You’ll never see a tweet from me about an anniversary of using Twitter.  Or any other comparable from that above list.  Blogging has ended up being fundamentally different.  It’s not just another expression of my status updates or another way to connect with friends and colleagues.  It’s become a core part of my business operating system, although I suppose that’s the case for many other tools as well. 

I think the main difference is that OnlyOnce has become a true form of creative expression for me.  It’s like (I imagine) writing a book or composing a piece of music. I’m not suggesting it’s high art, but I view it more as an ongoing project than most other online tools or sites I’ve tried out over the years.

Here’s to the next five years of it.

Filed under: Email

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May 042009

The Party's Over?

The Party's Over?

American party politics have had a few major realignments over the 220 years since we adopted our Constitution.  I took a class on this in school, but that was a long time ago, and I'll never remember all the details.  What I do remember is that they're somewhat chaotic.  And that they typically take several election cycles to take root.

I think we're in the middle of one now.  Arlen Specter's decision to become a Democrat is a particularly poignant example of it, though the fact that something like only 25% of the country now identifies with the Republican party is another.  With Specter, it's not that he changed his ideology — it's that his party changed its ideology.  Whether or not you view his switch as a cynical attempt to keep his job is irrelevant.  He has been a Republican for his whole public life of more than 40 years with a fairly consistent point of view and is a very popular public servant with his constituency at large, and now he believes he can't win a primary voted in mainly by party activists against Republican opponents. 

Something I read today – either the Journal or Politico – had a quote from a Republican hardliner that is further signifying the realignment:

South Carolina Senator Jim DeMint and welcome Mr. Specter's defection as an ideological cleansing. "I would rather have 30 Republicans in the Senate who really believe in principles of limited government, free markets, free people, than to have 60 that don't have a set of beliefs."

That doesn't say much for the future of the GOP now, does it?  That said, I think prognostications of a permanent Democratic majority are unfounded. If I remember my history correctly, a realignment occurs when one party gets too powerful and too big — its opponents are the ones who realign as a check and balance.  Examples range from the Anti-Federalists becoming the original Republicans in the early 19th century, to the rise of the Whig and then Republican Party in the mid 19th century, to the Roosevelt era in the mid 20th century, to the Reagan Revolution in the late 20th century.  American politics are streaky.  Parties usually have a stranglehold on at least one branch of government for long periods of time, then a realignment shakes things up for a while, then control switches.  With the Whigs/Republicans, once they settled down with the election of Lincoln, for example, the party dominated the Presidency for 80 years, winning 6 consecutive presidential elections, 11 of 13, and 14 of 18 from Lincoln up through Franklin Roosevelt.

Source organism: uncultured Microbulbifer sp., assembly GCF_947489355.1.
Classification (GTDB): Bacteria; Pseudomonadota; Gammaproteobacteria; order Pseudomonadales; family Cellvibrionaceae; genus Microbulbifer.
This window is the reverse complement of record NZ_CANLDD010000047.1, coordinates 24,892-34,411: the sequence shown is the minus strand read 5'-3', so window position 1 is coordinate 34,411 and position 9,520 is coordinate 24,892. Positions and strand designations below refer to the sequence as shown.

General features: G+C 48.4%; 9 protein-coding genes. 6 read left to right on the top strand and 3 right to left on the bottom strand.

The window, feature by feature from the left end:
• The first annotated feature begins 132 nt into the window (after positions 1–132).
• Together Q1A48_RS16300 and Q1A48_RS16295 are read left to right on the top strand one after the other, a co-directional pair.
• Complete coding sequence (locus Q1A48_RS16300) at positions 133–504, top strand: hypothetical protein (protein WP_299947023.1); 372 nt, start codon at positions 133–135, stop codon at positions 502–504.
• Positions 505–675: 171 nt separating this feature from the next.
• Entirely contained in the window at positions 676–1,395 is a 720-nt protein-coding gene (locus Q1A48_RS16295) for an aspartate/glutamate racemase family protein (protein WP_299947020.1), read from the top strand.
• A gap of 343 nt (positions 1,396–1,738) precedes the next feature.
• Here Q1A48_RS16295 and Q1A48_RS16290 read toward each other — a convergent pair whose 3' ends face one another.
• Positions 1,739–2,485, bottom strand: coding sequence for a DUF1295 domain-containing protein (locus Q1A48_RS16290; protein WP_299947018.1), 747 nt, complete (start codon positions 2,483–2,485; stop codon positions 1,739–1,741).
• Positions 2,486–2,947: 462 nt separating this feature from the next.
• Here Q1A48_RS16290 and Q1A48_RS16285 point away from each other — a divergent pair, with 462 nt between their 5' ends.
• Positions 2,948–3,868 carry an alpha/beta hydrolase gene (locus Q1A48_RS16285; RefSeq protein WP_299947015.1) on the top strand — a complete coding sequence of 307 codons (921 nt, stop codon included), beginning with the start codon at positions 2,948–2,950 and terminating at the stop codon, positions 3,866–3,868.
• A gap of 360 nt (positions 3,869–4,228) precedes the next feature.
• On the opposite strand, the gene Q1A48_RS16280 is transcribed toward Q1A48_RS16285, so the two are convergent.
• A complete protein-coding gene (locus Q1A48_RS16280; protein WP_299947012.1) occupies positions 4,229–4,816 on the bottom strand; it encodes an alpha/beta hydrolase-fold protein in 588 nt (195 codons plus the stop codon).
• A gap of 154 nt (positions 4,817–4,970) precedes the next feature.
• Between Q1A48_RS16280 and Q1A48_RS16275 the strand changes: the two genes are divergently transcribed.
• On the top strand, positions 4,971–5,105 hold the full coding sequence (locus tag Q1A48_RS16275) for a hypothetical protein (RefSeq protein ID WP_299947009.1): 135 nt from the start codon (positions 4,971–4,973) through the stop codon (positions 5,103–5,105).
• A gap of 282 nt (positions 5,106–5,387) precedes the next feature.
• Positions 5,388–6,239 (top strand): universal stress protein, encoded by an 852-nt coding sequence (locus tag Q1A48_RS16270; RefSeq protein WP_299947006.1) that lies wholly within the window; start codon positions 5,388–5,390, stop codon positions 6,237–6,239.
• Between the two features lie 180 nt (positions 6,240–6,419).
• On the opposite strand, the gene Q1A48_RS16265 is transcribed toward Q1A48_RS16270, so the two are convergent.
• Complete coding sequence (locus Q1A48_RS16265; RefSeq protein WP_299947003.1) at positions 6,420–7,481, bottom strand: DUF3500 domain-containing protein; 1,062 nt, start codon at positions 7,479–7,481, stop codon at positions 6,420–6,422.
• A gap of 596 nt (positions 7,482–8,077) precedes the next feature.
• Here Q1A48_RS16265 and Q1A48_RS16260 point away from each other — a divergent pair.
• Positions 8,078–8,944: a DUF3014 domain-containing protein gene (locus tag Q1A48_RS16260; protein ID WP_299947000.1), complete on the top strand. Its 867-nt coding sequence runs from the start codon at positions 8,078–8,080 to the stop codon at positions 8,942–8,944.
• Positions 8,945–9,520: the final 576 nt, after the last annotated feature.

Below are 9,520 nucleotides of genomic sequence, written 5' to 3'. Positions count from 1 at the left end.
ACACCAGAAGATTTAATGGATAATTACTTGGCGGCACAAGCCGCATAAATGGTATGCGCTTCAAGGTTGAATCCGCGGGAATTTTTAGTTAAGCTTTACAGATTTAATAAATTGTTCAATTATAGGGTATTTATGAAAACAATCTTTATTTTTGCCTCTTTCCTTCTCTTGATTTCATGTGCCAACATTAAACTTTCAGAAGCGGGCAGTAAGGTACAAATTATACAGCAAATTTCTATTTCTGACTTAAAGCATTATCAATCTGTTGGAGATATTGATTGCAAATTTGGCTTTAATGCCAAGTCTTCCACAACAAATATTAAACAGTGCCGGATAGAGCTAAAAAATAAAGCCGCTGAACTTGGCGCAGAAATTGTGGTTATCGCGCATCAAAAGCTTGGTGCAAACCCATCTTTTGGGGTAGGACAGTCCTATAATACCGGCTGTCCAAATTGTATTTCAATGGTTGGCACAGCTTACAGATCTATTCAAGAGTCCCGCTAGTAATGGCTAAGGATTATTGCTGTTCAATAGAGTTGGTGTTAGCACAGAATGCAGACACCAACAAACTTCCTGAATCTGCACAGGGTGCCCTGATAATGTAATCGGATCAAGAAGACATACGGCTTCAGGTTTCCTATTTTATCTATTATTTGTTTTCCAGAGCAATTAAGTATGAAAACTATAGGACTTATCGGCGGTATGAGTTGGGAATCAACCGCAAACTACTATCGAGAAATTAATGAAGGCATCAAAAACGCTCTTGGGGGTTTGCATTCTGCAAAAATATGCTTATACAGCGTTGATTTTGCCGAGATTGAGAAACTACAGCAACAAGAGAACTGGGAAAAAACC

I guess my point is that Republicans as we know them today may be doomed, but Democrats shouldn't spend too much time dancing on their grave.  Realignments won't take 20 years to kick in any more.  We move too quickly, information is too freely available, and public opinion is fickle.

What's the lesson here for a business?  It's all about competition.  Having a commanding market share is a great thing, but it's unusual for it to last.  Smaller competitors attack when you least expect it.  They attack in ways that you pooh-pooh based on your perspective of the world.  And they can often combine with other smaller players, whether through M&A or just alliances, in ways that challenge a leader's hegemony.  They redefine the market — or the market redefines them.

So be mindful of market realignment — whether you are CEO of the Democratic Party or CEO of, Inc.  Don't focus on what people have bought from you in the past, or why.  Focus on what they'll be buying in the future, and why.

Filed under: Current Affairs